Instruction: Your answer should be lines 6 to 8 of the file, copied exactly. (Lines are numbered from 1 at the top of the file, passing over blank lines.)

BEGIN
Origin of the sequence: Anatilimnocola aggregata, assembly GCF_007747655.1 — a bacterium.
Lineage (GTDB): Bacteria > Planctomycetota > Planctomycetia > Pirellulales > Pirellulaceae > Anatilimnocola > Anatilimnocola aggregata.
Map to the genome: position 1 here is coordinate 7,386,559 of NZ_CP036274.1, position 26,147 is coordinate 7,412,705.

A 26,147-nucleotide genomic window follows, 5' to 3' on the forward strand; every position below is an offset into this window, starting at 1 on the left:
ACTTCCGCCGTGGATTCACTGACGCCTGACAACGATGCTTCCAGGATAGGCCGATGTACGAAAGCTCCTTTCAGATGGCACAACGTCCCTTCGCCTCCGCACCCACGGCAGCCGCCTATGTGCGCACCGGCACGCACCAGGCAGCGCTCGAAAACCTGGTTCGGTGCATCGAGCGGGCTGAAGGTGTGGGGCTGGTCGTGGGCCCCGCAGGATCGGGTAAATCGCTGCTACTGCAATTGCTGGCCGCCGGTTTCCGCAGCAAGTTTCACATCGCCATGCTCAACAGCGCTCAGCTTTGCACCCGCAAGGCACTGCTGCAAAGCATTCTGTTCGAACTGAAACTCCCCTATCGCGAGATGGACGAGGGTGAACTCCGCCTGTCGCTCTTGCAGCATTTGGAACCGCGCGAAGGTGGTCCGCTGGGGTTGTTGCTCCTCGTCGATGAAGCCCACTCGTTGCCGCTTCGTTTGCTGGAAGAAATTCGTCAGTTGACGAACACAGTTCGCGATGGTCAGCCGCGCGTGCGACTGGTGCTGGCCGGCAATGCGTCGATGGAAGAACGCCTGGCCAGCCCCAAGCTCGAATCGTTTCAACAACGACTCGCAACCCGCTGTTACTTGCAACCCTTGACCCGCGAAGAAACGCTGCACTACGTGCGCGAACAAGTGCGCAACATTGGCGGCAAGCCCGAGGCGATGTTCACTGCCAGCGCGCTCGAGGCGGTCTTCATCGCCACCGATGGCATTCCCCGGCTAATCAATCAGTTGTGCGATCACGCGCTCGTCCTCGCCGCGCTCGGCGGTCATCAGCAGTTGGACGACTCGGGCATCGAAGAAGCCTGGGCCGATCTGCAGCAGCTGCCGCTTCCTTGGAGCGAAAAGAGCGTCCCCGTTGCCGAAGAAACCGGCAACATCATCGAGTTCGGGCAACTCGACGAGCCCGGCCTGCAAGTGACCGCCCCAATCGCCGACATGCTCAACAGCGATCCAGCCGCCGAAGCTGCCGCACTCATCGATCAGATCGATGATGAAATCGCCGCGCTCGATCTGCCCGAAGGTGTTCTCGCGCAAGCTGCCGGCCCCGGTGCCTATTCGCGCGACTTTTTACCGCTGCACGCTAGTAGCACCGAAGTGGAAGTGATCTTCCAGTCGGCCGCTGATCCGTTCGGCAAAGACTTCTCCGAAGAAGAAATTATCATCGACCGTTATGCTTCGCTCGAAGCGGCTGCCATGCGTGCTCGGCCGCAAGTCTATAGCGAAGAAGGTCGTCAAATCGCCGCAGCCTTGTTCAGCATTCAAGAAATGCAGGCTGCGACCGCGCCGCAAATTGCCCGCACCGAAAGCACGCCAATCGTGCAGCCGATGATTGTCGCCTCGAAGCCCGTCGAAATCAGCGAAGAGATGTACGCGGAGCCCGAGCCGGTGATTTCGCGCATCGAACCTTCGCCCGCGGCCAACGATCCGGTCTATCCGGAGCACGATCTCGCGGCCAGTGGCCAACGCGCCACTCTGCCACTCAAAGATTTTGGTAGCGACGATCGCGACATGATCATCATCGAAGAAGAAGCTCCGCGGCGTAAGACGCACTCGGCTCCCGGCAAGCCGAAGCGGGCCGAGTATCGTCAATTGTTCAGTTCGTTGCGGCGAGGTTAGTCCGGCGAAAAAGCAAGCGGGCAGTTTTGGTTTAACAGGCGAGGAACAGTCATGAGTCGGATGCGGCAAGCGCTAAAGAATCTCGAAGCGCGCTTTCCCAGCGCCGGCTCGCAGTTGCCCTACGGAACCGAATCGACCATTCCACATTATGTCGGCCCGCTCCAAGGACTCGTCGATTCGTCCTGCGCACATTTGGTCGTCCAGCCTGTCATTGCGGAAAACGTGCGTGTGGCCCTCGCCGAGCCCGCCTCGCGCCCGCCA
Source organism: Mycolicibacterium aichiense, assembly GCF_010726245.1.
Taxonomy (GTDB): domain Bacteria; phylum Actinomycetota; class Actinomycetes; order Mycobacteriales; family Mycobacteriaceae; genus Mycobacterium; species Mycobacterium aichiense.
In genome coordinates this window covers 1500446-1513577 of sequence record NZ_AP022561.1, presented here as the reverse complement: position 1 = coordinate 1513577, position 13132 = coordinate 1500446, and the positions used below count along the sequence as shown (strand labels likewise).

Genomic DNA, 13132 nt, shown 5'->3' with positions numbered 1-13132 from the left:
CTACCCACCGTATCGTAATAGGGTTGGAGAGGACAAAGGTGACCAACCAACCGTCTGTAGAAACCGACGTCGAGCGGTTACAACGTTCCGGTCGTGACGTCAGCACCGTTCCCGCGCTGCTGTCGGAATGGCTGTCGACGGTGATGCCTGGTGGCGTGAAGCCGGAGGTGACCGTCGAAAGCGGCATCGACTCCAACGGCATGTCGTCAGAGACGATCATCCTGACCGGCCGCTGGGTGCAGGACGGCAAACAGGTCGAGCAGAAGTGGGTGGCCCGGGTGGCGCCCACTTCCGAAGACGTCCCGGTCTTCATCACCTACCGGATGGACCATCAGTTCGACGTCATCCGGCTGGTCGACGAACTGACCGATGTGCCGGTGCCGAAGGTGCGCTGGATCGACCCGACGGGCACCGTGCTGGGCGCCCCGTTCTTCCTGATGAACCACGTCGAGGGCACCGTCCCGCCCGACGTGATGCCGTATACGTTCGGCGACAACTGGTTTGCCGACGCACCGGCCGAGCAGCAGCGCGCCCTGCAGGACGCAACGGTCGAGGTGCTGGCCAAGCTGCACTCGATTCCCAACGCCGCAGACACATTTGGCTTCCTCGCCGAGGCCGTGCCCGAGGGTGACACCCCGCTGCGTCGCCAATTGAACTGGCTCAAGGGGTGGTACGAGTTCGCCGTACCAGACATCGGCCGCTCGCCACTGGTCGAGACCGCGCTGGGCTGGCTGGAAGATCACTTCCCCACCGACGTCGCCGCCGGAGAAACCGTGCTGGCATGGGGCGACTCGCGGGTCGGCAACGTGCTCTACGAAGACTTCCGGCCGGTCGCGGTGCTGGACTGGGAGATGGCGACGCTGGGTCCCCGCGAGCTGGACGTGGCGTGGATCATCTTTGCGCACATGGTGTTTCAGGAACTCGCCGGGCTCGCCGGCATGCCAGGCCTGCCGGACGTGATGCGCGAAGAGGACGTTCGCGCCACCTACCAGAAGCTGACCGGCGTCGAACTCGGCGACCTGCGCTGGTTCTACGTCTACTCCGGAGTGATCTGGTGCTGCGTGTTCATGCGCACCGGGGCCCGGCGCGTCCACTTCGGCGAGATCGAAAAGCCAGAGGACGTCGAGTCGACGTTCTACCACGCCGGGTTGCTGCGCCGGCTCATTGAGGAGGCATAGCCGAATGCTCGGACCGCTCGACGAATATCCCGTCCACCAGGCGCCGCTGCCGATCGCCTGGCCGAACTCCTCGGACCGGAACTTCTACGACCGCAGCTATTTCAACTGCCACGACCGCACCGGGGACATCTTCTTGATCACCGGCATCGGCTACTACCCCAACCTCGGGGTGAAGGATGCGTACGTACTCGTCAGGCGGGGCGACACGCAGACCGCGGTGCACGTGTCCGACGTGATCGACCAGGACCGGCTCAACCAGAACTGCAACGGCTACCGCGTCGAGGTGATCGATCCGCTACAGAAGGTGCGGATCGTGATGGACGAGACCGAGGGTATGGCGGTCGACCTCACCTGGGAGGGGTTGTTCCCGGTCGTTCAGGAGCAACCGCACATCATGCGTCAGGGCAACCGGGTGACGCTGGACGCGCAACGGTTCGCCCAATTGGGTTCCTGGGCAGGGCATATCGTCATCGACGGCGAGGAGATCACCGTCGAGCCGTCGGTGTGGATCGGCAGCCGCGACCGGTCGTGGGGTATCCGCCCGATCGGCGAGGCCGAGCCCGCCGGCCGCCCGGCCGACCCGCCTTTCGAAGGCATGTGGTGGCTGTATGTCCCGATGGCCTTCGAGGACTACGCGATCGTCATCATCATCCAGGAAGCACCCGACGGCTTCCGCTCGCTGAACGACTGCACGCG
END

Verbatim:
Source organism: Mycolicibacterium aichiense, assembly GCF_010726245.1.
Taxonomy (GTDB): domain Bacteria; phylum Actinomycetota; class Actinomycetes; order Mycobacteriales; family Mycobacteriaceae; genus Mycobacterium; species Mycobacterium aichiense.
In genome coordinates this window covers 1500446-1513577 of sequence record NZ_AP022561.1, presented here as the reverse complement: position 1 = coordinate 1513577, position 13132 = coordinate 1500446, and the positions used below count along the sequence as shown (strand labels likewise).